B.o.B. Flies High Atop “Strange Clouds”

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Christopher Polk/Getty Images

Christopher Polk/Getty Images

B.o.B. aka Bobby Ray pushed the boundaries of rap with his debut album The Adventures of Bobby Ray, which blended genres gave pop wings to his hip-hop sensibilities. With his sophomore album, Strange Clouds, which hit stores May 1, the Atlanta-based rapper says he sidesteps conventional categories and opts for art that has the sky for its limits.

The guest list on Strange Clouds gives some insight into the artist’s disdain for lines drawn between genres. The set draws on prominent voices from the worlds of hip-hop (Lil Wayne, T.I.) to Hollywood (Morgan Freeman), country (Taylor Swift) and more.

“The collaborations for this album came as they’ve always come in the past,” Bobby Ray told CBS Local. “It’s always been a mixture of spontaneity and fate.”

The most fitting collaboration on Strange Clouds features OutKast’s Andre 3000, a fellow ATL-based rapper who is also known for his musical experimentation. Both with style and substance, OutKast is an admitted favorite of B.o.B.’s.

“It’s funny because I ended up doing a song with Three Stacks (aka Andre 3000) and was supposed to get him on ‘Strange Clouds’ but we tried a lot of songs to get him on.”

B.o.B. ran down a list of songs that didn’t work for Andre 3000, including songs from his debut, “Don’t Let Me Fall,” and “Bet I,” as well as “Strange Clouds,” hes latest album’s title track, which features Lil Wayne.

“But the one that resonated with both of them was ‘Play the Guitar,'” continued the Atlanta artist, who will join Greg Street at 6 p.m. May 2 at The Adidas Store in Lenox Square. “I was fortunate enough to get him to play guitar at the end of the verse.”

The song plays off B.o.B.’s and Andre’s rock leanings and keen focus on instrumentation. B.o.B. taught himself to play the guitar at the urging of his brother, who just happened to think that it would be a cool component to B.o.B.’s repertoire.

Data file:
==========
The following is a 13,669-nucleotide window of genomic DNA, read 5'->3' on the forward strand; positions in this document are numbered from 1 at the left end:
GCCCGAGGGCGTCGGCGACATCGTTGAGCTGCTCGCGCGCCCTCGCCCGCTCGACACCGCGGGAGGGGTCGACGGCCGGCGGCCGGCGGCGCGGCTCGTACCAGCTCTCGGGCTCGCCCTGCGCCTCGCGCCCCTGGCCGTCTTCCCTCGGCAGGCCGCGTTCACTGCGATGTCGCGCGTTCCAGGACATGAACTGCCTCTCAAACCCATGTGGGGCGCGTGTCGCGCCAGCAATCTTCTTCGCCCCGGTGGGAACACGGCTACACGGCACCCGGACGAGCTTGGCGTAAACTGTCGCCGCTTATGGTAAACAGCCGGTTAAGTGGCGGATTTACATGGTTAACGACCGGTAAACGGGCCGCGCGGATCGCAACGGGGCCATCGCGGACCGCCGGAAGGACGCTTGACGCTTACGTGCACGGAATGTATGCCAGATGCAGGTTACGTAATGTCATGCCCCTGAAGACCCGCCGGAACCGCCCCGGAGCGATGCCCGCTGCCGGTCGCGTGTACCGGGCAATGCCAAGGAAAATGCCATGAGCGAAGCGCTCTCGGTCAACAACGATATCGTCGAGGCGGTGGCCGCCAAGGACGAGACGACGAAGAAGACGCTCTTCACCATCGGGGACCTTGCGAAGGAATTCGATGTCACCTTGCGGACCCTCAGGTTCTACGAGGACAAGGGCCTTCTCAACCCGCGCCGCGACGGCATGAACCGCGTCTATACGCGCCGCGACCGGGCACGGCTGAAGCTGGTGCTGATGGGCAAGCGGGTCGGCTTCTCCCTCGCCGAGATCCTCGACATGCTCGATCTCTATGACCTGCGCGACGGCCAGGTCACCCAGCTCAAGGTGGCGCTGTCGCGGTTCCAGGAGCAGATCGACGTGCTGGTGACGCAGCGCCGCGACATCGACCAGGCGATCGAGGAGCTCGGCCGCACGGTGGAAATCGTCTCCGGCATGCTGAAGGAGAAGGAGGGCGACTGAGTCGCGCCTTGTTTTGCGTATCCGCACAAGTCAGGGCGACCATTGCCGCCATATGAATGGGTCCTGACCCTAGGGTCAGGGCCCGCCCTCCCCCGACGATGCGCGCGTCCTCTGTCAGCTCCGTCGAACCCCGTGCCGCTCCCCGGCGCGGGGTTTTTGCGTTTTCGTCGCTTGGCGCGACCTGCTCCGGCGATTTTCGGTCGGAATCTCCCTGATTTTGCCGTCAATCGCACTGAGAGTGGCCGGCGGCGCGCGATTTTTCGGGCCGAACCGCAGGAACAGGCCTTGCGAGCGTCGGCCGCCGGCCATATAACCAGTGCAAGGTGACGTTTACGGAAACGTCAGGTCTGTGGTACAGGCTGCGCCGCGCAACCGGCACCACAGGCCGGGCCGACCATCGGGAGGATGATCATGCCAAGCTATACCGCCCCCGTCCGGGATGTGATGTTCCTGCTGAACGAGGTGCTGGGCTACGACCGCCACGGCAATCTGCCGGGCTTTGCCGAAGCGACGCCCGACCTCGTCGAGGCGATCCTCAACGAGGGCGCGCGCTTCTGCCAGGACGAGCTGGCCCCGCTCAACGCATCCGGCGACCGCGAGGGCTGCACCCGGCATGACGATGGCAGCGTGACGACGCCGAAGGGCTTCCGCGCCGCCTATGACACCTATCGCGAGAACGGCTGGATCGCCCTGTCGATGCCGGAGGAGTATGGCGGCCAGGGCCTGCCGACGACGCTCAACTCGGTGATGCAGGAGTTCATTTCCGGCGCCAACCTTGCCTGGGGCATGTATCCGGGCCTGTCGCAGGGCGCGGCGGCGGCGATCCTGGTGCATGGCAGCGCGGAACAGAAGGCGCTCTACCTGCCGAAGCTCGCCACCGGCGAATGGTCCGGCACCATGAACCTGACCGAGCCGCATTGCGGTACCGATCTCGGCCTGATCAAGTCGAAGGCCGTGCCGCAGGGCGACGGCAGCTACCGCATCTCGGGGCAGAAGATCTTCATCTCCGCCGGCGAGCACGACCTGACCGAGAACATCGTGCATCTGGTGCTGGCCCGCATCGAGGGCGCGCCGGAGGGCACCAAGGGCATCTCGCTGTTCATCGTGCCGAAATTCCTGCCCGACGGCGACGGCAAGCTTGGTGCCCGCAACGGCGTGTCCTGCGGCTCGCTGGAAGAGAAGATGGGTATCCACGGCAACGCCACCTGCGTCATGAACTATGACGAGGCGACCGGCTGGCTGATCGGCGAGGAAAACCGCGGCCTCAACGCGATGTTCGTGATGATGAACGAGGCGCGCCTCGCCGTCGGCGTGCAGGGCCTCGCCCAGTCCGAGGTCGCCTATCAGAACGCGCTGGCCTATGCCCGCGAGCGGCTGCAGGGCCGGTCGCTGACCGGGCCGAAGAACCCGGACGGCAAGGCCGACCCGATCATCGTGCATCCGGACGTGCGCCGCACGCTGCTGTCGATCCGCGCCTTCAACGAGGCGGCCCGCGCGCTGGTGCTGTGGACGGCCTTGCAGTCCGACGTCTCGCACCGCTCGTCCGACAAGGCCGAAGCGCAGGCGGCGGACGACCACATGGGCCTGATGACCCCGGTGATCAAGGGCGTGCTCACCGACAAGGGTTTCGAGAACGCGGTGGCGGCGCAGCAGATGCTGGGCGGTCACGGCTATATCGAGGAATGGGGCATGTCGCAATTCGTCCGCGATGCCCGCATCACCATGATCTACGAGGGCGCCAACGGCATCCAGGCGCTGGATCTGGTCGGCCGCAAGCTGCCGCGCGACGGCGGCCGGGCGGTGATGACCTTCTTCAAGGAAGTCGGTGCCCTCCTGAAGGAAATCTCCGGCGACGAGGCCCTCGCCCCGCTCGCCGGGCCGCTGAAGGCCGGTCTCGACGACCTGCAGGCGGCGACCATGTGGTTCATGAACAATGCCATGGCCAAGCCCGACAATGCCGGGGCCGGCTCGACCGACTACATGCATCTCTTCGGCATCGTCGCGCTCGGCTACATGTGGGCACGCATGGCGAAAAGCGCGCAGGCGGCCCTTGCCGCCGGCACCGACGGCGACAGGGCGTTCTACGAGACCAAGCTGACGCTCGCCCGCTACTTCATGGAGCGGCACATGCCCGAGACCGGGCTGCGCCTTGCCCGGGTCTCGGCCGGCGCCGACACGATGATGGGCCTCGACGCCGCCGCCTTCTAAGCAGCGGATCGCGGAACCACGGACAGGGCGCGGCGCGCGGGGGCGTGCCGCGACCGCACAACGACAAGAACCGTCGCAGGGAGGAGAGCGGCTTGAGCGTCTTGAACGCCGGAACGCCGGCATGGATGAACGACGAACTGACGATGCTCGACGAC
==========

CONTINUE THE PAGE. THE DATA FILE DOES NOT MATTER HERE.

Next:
“Obviously, the guitar became iconic through rock country and blues,” he said. “But I didn’t always like rock music. My brother put me on to rock. He was like, ‘You know what, you ought to play the guitar.’ And I picked it up.”

While Lil Wayne, Andre 3000 are known to tinker with the strings, B.o.B., who has dedicated more time to learning the guitar, turns diplomatic when asked about the skill level of his fellow rappers.

“I feel like they both approach it with a free spirit,” he said. “The guitar is about how passionate you are about it. I’m not the best lead guitar player in the world but I do a lot a lot of song write on the guitar.”

Many of B.o.B.’s early supporters applaud his experimentation but he’s been criticized for his evolving content, which sometimes takes on the hip-hop bling ascetic and pop leanings he seemed to once eschew.

On “Where Are You (B.o.B. vs. Bobby Ray),” he addresses the criticism from his fans who say he’s changed along the way, a once down to earth rapper who has been hijacked by a Hollywood spirit.

“Whatever happened to B.o.B., he once was my favorite,” he raps from the perspective of a thwarted fan. “I guess he stopped giving a f*** about all of us little people/ With your shades on we can’t even see you/ Is that what happens when somebody makes it off of rappin’/ They take the fame and change like it’s automatic…”

“I’ve always been honest to how I felt at that moment,” B.o.B. explains. “When I started making music, I began in the hip-hop world with ‘Haterz.’ Then I evolved into a rock & roll type, then to Pop and Top 40. Now I feel like I’ve encompassed everything I’ve done and combined it.”

Strange Clouds brings Bobby Ray and B.o.B. together in an organic way, nimbly switching speeds with musical experimentation that incorporates some aspects of his gritty 2007 mixtape, Cloud 9, into his far-reaching realm of arena rap. And he seems intent on blasting off further. While on “Ray Bands” he raps, “After Strange Clouds, I’mma drop my rock album,” he also says that he and T.I. will be finishing a dual disc, The Man and the Martian.

“We’re still working on it,” he said. “The Man and the Martian is really the best of Tip and the best of me. Putting our heads together and coming up with a sound. It’s really effortless and about having fun. There is no expectation and you can do whatever you feel like doing, a fun project.”

Despite his view from the clouds, it’s clear that B.o.B. has his sights on Outer Space and beyond.

Strange Clouds hit stands on May 1 along with sets from Carrie Underwood’s Blown Away, Norah Jones’ Little Broken Hearts.

–Erik Parker, CBS Local

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